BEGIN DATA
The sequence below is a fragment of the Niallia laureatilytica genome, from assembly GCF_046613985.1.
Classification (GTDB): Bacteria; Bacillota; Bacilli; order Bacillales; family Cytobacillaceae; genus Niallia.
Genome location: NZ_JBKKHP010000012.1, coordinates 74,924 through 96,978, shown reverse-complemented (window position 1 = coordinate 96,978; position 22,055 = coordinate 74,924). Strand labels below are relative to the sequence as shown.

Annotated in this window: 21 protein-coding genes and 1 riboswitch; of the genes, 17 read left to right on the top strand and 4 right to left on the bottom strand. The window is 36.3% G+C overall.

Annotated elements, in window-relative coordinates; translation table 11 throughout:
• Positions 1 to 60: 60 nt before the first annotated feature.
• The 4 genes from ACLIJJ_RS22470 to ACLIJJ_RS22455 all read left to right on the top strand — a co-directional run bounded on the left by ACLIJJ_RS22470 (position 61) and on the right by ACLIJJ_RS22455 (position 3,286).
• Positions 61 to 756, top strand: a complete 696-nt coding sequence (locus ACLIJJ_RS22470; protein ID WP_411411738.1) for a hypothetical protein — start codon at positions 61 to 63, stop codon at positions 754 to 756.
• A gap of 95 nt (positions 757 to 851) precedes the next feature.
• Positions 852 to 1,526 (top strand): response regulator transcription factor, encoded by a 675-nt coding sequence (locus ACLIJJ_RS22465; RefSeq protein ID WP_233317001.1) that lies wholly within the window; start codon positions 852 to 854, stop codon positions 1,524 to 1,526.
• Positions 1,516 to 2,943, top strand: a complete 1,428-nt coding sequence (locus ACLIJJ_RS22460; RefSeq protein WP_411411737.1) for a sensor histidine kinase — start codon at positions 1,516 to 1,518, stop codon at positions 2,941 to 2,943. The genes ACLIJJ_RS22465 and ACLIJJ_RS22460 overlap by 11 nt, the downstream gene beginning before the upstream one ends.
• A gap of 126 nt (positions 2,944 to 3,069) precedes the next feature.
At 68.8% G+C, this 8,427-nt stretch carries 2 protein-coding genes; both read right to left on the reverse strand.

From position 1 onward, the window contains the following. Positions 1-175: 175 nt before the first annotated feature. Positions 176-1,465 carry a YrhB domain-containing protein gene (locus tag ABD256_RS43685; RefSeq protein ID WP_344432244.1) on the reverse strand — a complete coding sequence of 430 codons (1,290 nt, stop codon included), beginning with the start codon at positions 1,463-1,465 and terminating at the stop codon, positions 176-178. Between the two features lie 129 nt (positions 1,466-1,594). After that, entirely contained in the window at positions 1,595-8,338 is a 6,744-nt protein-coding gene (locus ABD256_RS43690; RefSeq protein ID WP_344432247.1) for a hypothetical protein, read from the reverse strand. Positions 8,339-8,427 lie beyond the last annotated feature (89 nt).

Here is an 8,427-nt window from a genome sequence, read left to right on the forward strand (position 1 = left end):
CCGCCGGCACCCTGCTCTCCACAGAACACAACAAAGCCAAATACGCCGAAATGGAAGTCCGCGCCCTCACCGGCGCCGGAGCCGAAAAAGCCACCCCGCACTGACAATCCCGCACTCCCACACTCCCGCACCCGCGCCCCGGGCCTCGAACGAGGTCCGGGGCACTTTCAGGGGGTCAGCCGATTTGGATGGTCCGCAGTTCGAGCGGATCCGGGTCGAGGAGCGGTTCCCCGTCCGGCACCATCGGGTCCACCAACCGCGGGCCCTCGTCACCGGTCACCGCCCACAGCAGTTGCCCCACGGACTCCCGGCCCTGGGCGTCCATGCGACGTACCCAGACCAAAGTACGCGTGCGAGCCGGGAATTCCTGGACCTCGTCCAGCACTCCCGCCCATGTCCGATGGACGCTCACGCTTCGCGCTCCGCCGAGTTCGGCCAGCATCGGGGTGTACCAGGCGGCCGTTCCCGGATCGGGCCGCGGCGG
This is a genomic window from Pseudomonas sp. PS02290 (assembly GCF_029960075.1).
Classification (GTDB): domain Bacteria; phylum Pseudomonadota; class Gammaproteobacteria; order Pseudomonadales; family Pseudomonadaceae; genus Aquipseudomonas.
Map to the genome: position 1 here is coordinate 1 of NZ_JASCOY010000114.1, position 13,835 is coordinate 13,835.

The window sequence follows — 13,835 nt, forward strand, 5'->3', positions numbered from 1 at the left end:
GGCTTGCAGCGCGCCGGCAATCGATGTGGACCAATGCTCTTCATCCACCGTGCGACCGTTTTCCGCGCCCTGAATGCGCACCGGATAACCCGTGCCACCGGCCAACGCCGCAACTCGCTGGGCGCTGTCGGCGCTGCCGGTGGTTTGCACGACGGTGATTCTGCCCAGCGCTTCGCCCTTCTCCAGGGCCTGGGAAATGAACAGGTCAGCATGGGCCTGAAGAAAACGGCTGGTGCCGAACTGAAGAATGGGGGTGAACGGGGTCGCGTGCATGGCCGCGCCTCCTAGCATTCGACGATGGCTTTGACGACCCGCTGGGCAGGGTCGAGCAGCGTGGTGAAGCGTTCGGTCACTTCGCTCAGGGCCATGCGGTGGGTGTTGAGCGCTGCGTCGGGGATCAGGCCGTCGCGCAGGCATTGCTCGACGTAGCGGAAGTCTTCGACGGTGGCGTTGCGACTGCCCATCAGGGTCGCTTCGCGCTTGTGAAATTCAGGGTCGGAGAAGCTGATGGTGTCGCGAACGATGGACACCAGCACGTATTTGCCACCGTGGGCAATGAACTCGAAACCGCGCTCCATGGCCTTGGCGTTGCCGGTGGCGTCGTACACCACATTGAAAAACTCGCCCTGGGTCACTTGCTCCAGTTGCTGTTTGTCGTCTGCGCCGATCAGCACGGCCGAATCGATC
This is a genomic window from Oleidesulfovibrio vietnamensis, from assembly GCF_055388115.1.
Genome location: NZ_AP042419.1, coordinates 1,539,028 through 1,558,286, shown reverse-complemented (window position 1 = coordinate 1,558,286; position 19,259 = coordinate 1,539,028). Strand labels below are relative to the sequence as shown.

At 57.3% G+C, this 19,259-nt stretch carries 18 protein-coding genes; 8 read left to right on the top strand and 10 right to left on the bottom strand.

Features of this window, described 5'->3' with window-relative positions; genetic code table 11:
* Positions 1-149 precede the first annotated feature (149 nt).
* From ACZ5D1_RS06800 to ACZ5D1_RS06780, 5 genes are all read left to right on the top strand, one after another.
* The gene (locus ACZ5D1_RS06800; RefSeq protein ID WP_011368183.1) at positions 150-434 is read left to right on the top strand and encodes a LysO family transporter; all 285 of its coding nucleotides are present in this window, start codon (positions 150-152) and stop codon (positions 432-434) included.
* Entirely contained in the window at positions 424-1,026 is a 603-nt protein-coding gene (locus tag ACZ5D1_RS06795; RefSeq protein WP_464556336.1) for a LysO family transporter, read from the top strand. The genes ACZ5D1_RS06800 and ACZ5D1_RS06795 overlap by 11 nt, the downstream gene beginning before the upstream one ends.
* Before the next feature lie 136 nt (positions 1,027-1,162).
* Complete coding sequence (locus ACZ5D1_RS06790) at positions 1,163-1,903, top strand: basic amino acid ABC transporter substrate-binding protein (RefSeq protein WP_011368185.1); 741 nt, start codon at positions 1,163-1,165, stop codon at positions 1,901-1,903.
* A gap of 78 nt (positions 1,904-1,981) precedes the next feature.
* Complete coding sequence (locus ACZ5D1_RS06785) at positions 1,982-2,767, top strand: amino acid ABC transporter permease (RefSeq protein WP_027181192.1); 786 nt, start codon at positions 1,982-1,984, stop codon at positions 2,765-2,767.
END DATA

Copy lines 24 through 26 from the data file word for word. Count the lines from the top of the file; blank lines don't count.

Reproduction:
At 57.3% G+C, this 19,259-nt stretch carries 18 protein-coding genes; 8 read left to right on the top strand and 10 right to left on the bottom strand.

Features of this window, described 5'->3' with window-relative positions; genetic code table 11:
* Positions 1-149 precede the first annotated feature (149 nt).